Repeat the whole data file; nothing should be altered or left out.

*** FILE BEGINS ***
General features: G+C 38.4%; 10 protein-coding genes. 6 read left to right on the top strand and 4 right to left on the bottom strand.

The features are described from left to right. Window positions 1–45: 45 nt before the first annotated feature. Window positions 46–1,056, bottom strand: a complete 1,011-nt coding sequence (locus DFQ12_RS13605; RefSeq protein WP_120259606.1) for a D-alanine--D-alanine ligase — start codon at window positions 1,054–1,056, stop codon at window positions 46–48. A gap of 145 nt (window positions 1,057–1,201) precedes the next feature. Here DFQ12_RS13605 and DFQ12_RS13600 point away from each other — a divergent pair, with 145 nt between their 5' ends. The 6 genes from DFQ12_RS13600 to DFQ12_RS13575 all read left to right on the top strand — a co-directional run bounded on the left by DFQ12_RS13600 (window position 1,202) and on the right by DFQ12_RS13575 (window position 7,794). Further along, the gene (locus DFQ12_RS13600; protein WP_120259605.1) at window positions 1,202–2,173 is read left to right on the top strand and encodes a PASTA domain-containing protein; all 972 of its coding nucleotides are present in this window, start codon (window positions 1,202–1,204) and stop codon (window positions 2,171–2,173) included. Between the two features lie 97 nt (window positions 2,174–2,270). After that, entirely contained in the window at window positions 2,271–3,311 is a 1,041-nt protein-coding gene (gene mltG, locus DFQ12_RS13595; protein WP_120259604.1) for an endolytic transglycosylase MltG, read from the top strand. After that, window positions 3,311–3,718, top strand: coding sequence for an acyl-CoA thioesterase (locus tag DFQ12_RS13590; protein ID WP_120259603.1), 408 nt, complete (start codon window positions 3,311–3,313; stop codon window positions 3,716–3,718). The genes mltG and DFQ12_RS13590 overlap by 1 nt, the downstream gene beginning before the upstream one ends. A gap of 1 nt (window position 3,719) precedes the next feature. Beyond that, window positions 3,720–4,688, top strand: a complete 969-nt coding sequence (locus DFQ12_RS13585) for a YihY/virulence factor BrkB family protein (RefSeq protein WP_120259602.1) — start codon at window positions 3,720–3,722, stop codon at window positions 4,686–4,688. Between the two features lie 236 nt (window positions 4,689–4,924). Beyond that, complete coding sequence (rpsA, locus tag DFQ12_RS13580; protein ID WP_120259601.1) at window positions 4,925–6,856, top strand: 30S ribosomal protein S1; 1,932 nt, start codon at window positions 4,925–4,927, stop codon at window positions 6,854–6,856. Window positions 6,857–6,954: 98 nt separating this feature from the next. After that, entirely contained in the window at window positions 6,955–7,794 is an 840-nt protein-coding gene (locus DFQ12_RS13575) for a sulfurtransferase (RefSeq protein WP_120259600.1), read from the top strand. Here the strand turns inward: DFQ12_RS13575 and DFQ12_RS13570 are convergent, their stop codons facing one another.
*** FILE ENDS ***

General features: G+C 38.4%; 10 protein-coding genes. 6 read left to right on the top strand and 4 right to left on the bottom strand.

The features are described from left to right. Window positions 1–45: 45 nt before the first annotated feature. Window positions 46–1,056, bottom strand: a complete 1,011-nt coding sequence (locus DFQ12_RS13605; RefSeq protein WP_120259606.1) for a D-alanine--D-alanine ligase — start codon at window positions 1,054–1,056, stop codon at window positions 46–48. A gap of 145 nt (window positions 1,057–1,201) precedes the next feature. Here DFQ12_RS13605 and DFQ12_RS13600 point away from each other — a divergent pair, with 145 nt between their 5' ends. The 6 genes from DFQ12_RS13600 to DFQ12_RS13575 all read left to right on the top strand — a co-directional run bounded on the left by DFQ12_RS13600 (window position 1,202) and on the right by DFQ12_RS13575 (window position 7,794). Further along, the gene (locus DFQ12_RS13600; protein WP_120259605.1) at window positions 1,202–2,173 is read left to right on the top strand and encodes a PASTA domain-containing protein; all 972 of its coding nucleotides are present in this window, start codon (window positions 1,202–1,204) and stop codon (window positions 2,171–2,173) included. Between the two features lie 97 nt (window positions 2,174–2,270). After that, entirely contained in the window at window positions 2,271–3,311 is a 1,041-nt protein-coding gene (gene mltG, locus DFQ12_RS13595; protein WP_120259604.1) for an endolytic transglycosylase MltG, read from the top strand. After that, window positions 3,311–3,718, top strand: coding sequence for an acyl-CoA thioesterase (locus tag DFQ12_RS13590; protein ID WP_120259603.1), 408 nt, complete (start codon window positions 3,311–3,313; stop codon window positions 3,716–3,718). The genes mltG and DFQ12_RS13590 overlap by 1 nt, the downstream gene beginning before the upstream one ends. A gap of 1 nt (window position 3,719) precedes the next feature. Beyond that, window positions 3,720–4,688, top strand: a complete 969-nt coding sequence (locus DFQ12_RS13585) for a YihY/virulence factor BrkB family protein (RefSeq protein WP_120259602.1) — start codon at window positions 3,720–3,722, stop codon at window positions 4,686–4,688. Between the two features lie 236 nt (window positions 4,689–4,924). Beyond that, complete coding sequence (rpsA, locus tag DFQ12_RS13580; protein ID WP_120259601.1) at window positions 4,925–6,856, top strand: 30S ribosomal protein S1; 1,932 nt, start codon at window positions 4,925–4,927, stop codon at window positions 6,854–6,856. Window positions 6,857–6,954: 98 nt separating this feature from the next. After that, entirely contained in the window at window positions 6,955–7,794 is an 840-nt protein-coding gene (locus DFQ12_RS13575) for a sulfurtransferase (RefSeq protein WP_120259600.1), read from the top strand. Here the strand turns inward: DFQ12_RS13575 and DFQ12_RS13570 are convergent, their stop codons facing one another.